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Whales Find Islands of Safety in the South Pacific

September 08, 2002|RICHARD C. PADDOCK | TIMES STAFF WRITER

AVARUA, Cook Islands — Combating Japan's effort to resume commercial whaling in the South Seas, island nations and territories across the South Pacific have begun creating a patchwork of whale sanctuaries to protect the giant mammals.

During the last year, the Cook Islands, French Polynesia, Papua New Guinea, Samoa and Niue have banned whaling in their territorial waters. Environmental activists hope that other nations, such as Fiji and the Solomon Islands, will follow suit.

In some cases, the sanctuaries are huge. Extending 200 miles from shore, they comprise the same area as the islands' territorial waters, known as exclusive economic zones.

French Polynesia's whale sanctuary, for example, is 1.9 million square miles, more than half the size of the United States.

Although there has been little whaling in the region for decades, advocates say the sanctuaries will help protect whales if Japan tries to expand what it calls "scientific" whaling into the South Pacific.

The havens would also provide long-term protection for the animals should Japan succeed in rolling back the International Whaling Commission's 16-year-old ban on commercial whaling, sanctuary advocates say.

"Having declared a whale sanctuary makes it harder for any whaling country to go in there, and it gives people a sense of pride that they have done their part to help save the whale," said Mike Donohue, a New Zealand Conservation Department whale expert and a leading sanctuary advocate.

The recent sanctuary designations add to the areas of the South Pacific that have been off limits to whale hunters since Australia, New Zealand, the United States and Tonga banned whaling in their territorial waters in the 1970s.

The Cook Islands, an autonomous territory of New Zealand 3,000 miles south of Hawaii, started the recent wave of whale protection last September when it declared its 700,000-square-mile exclusive economic zone a haven for whales.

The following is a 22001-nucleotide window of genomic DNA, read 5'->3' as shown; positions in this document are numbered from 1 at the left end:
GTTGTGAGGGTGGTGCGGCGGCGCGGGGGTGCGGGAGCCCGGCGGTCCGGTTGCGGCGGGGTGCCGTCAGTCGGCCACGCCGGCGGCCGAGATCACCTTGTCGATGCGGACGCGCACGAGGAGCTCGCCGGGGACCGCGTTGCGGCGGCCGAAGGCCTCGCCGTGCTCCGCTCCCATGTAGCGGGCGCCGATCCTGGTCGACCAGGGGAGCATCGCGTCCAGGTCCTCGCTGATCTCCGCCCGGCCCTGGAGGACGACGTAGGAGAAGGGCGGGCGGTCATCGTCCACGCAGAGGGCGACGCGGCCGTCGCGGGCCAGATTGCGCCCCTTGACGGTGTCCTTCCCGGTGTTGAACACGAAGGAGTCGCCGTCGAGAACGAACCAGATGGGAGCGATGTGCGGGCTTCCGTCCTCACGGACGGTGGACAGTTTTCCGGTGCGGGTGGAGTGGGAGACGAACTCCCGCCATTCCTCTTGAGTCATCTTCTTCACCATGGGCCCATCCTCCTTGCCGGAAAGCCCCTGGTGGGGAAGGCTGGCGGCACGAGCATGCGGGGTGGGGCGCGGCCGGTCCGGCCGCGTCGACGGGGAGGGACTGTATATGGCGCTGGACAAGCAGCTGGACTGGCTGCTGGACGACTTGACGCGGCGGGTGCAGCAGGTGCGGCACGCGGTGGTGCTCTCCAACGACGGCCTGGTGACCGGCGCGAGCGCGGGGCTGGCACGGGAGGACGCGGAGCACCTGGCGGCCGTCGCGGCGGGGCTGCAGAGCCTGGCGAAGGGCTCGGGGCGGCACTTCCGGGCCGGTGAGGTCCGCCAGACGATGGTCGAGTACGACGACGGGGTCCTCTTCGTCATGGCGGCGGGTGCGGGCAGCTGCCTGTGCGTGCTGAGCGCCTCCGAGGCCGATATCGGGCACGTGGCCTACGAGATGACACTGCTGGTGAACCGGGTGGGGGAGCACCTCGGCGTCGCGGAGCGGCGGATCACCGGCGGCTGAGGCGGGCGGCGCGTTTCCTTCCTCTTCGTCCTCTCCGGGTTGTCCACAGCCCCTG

"We are closely attached to whales," said Cook Islands Environment Minister Norman George. "We hate them to be hunted and slaughtered. We just love whales."

Despite their small landmasses, many of the island nations are spread out over vast distances, and their territorial waters make up much of the South Pacific.

Altogether, the newly protected region covers 4 million square miles, an area larger than Europe.

The World Wildlife Fund, which is spearheading the sanctuary movement, hopes to persuade all Pacific island nations and territories to ban whaling in their economic zones by 2004.

"It is important to protect the Pacific Ocean, as it is both the migratory route for whales on their way to their feeding grounds in the southern oceans and the breeding ground for these great mammals," said Dermot O'Gorman of the World Wildlife Fund in Fiji.

There was little whaling in the South Pacific until the whaling fleets of the United States and other northern nations began hunting the giant mammals here in the 19th century.

By the 1960s, the great whales of the South Pacific were nearly wiped out, the vast majority of them killed by fleets from the Northern Hemisphere.

In 1986, the International Whaling Commission enacted a moratorium halting the hunting of whales. But the commission still allows whaling by indigenous hunters for subsistence or cultural purposes. It also allows Japan to carry out its limited whaling and to kill more than 400 whales a year. Norway, which rejects the moratorium, continues to hunt whales commercially.

In the early days of whaling, the kingdom of Tonga was a major base for U.S. ships. The foreigners taught the natives to hunt the animals near their islands.

One technique favored by the Tongans was to use a harpoon with a stick of dynamite attached. The hunters would spear a calf and tether it to their boat. When the mother came near, a whaler would light the fuse on the dynamite and harpoon the larger whale.

In 1978, King Taufa'ahau Tupou IV declared an end to whaling in the kingdom. Since then, whale watching has become one of the island's biggest tourist attractions.

In the late 1990s, the king rejected a proposal by Japan that Tonga resume whaling under the guise of subsistence hunting in exchange for increased foreign aid. One Japanese proposal called for the killing of as many as 150 whales a year.

The International Whaling Commission established whale sanctuaries in the Indian Ocean in 1979 and in the Southern Ocean, which encircles Antarctica, in 1994. In 2000, New Zealand and Australia proposed the creation of a sanctuary covering the South Pacific, but the proposal was defeated.

The South Pacific whale sanctuary won the support of more than 60% of the member nations but fell short of the 75% needed for approval.

Whale advocates have been lobbying the Pacific island nations to declare their own sanctuaries.

"I think it's an idea whose time has come," Donohue said. "Japan has greatly increased its vote in the past four years. If the moratorium goes, at least we've got our sanctuaries."

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